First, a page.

"Oh it broke her heart," said Johnson, adding that his mother still spoke fondly of Father Ralph until her death in 2016.
Poole and Johnson promised never to tell anyone about their parents' relationship until after their mother was gone.
"They both were very careful about it," said Poole. "My mom took a lot of pictures of us kids growing up but we didn't find any with him in it."
But the I-Team found Jim did tell someone about his pain — 35 years ago. In a court record dated just seven months after Father Maher's death, a psychiatrist noted Johnson's "natural father is a deceased Catholic priest" and that "his mother had an ongoing affair with his father for many years."
"We'd tease her about sitting close to him on the couch. They'd want to hurry up and kiss before we came back in the room so we wouldn't see them; but we'd catch them at it," said Poole.
Johnson added, "They hugged, kissed; they spent time together."
Poole and Johnson said much of that time was at a small home Maher owned along Breton Bay, not far from the church. They called it "the beach house" and remember it fondly.
"It was a special place to all of us. It was a place where we could go and relax," said Johnson.
Their mother told them Mather planned to "retire" from the church and grow old there with her, eventually leaving that home to his children. But when he died, the I-Team found his will made no mention of that home at all, let alone Poole, Johnson or their mother.
"It may have hurt her a little bit because his memories would still be there in the house," said Poole. "It was getting closer to him retiring from the church, and they were planning on getting married."
Sullins does not think the church will ever allow existing priests to marry. But he said priests who father children have a duty to leave the church and take care of their family. He believes thousands of priests have struggled with that decision.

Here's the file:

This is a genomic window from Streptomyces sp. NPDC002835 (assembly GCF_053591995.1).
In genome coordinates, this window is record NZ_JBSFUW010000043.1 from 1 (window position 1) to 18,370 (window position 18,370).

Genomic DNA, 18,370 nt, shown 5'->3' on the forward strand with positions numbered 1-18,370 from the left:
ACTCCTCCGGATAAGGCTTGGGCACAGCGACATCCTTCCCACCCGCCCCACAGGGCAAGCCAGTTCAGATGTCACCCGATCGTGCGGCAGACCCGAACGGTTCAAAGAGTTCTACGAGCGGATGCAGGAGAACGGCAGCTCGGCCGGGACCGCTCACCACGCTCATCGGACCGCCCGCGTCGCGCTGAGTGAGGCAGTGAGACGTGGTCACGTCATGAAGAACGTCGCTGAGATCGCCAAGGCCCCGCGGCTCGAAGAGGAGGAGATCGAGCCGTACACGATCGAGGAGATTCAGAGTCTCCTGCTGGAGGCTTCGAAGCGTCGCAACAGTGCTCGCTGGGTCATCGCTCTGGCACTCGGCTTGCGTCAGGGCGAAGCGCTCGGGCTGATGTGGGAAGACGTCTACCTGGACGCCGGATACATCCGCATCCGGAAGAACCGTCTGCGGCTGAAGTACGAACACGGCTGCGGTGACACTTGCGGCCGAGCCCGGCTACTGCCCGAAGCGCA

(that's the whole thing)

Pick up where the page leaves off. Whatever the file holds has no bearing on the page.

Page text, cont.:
"Definitely there are more children of priests than we know. They are not going to come forward and advertise their existence, usually," said Sullins.
Vincent Doyle, the son of a Catholic priest, founded the organization Coping International to offer guidance and support for others dealing with the same situation. He told the I-Team he's spoken with nearly 500 people from around the world who said they were fathered by priests.
"There's no way to know how many priests have fathered children," said Doyle. "Our website started in 2014 and 60,000 people have already visited. The U.S. is among the top five countries for web traffic every month."
Doyle and his organization are advocating for the Catholic Church to issue and publicize guidelines for how priests should handle their responsibilities, if they become a father.
In a statement to the I-Team, the Archdiocese of Washington said it has no statistics on frequency of priests fathering children in the Washington, D.C., area.
A spokesperson said Father Maher was "an exemplary priest and a beloved parish pastor" and that it has no record of the church ever being made aware "of any relationships he may have had, or that the archdiocese received any allegations of abuse or misconduct."
When asked about the standard discipline in a case like this, the spokesperson added, "If the archdiocese is made aware of, for example in this case, a priest fathering a child or children, he would be withdrawn from ministry and a formal investigation would be launched."
The siblings understand how some might see their parents' relationship as abuse, but for him them it’s much more complicated.
"I know that he wasn’t supposed to have children, but he was a good person. I mean if it wasn't for Father Maher, I wouldn't be here," said Johnson.
The I-Team reached out to some of Father Maher's surviving relatives. One niece said his family was not aware of any of this and that there's no proof. She said since he isn't here to defend himself, she will choose to remember him as a good person.
"Father Maher would talk about his sister's kids here and there. Sometimes he'd show us pictures while we were at the beach house," said Poole. "I just wish I got to know him better — and his family."
Reported by Jodie Fleischer, produced by Rick Yarborough and shot and edited by Jeff Piper.